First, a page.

Gilbert could face prison or fine for using illegal spray in training altercation

Belgian says driver tried to push him and Vliegen off the road

Details of Philippe Gilbert's and Loïc Vliegen’s altercation with two men last Friday continue to surface in the Belgian press. When the news initially came out, it was reported by the team that two ‘intoxicated’ drivers had been aggressive towards the riders, and that in the resulting altercation Gilbert broke his finger.

The two drivers have defended themselves and stated that they were not drunk and that it had been the riders who were the aggressors. They also claimed that Gilbert had used a spray against them during the incident. On Tuesday, Het Nieuwsblad reported that Gilbert could risk imprisonment for using the spray, which is deemed a weapon in Belgium and therefore illegal. If he is found guilty, Gilbert could face a prison sentence of between one month to five years and a fine of anywhere between 100 and 25,000 Euros. According to the paper, the spray was bought in France where it is not banned.

"In France, that product is sold freely. I have it with me because I have already dealt with aggression during training,” said Gilbert said according to Het Nieuwsblad. “A cyclist is absolutely defenceless against others. Unfortunately, I have often seen scenes of violence.”

All parties have now spoken to the police, and Gilbert offered his side of the story. "Previously, we could not talk because the procedure had to be respected. As long as we had not spoken to the police, we could not respond to the various reports that have appeared in the press,” Gilbert told Het Nieuwsblad.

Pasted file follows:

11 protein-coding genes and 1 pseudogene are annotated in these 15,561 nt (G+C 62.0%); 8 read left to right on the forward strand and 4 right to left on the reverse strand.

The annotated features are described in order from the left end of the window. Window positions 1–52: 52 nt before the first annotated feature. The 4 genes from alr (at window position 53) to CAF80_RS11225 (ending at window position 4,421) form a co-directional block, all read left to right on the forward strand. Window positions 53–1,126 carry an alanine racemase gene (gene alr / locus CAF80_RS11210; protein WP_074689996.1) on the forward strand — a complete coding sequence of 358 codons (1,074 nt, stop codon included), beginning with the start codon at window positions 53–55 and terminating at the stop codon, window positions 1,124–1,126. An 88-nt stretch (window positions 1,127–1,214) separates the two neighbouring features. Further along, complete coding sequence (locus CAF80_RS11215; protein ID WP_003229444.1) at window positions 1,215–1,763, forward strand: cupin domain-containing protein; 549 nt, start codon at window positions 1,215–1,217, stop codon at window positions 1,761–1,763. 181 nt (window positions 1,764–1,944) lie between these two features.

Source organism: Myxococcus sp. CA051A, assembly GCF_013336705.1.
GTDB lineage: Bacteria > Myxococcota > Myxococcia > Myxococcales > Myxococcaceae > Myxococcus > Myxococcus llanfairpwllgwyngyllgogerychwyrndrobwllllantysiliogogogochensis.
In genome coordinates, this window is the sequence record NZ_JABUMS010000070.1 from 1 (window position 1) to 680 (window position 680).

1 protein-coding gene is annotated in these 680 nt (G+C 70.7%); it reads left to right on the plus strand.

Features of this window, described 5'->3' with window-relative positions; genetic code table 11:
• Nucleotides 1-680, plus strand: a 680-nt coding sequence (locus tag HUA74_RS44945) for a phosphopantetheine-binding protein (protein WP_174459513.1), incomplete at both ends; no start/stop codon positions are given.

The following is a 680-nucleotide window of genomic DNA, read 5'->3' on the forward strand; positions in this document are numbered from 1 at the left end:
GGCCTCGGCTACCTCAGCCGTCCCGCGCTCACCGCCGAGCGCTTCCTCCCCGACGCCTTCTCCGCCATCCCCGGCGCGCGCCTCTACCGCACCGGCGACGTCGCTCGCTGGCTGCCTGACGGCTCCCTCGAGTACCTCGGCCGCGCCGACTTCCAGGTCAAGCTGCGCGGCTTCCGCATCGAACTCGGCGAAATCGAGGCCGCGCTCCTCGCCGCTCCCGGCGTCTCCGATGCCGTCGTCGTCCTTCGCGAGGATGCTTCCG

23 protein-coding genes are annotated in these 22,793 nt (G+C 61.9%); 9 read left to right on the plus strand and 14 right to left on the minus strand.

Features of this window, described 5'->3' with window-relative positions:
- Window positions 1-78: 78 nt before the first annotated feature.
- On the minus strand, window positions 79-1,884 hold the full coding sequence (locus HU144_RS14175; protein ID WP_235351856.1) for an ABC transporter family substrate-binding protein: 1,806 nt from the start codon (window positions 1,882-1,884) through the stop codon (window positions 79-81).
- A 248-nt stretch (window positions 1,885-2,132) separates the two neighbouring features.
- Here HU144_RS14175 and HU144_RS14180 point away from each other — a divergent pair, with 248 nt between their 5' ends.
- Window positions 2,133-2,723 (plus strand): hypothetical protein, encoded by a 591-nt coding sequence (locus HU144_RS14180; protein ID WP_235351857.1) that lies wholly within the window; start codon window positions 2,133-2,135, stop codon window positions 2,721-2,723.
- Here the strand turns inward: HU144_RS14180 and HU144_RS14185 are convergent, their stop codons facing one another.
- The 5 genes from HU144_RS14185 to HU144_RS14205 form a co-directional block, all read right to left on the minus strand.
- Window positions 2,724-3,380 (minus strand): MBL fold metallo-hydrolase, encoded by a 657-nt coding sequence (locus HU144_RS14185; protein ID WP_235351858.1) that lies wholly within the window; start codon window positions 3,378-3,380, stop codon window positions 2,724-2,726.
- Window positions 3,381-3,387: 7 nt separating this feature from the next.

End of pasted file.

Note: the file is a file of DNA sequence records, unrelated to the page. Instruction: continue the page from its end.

"Our version is as follow, there was three of us riding on the national road from Spa to Theux. The third was a cycling tourist who had joined us, as so often happens in training. That man was sitting with us on our wheel. We were riding, therefore, not with three, but with two side by side. A car forced us in and gave us very little space. When we, verbally and with hand gestures, expressed our displeasure about the dangerous overtaking, the driver slowed, and he was waiting for us.”

Vliegen continued the story by telling reporters that he was forced to hold onto the car to avoid crashing during the incident. "The man jerked the wheel and turned to the left. I had to cling to the vehicle in order not to fall,” he said.

“The driver then grabbed my right arm by the sleeve and accelerated, in which he took me in the left lane. A head-on collision with an oncoming car was only just avoided. I experienced the fright of my life. Eventually, I could pry myself away, and the car took off. [It was a] hit and run.”

With the car speeding away, Gilbert and Vliegen continued into Theux where they say that they came across the drivers again. "We went to redress things with the driver, who hurled us all kinds of insults and tried to play down what had happened. There was a scuffle. For me, there are major consequences, because I broke my finger in three places. We have several witnesses."

Gilbert underwent surgery to fix his finger but has been forced to miss Brabantse Pijl on Wednesday, a blow ahead of the forthcoming Ardennes Classics.

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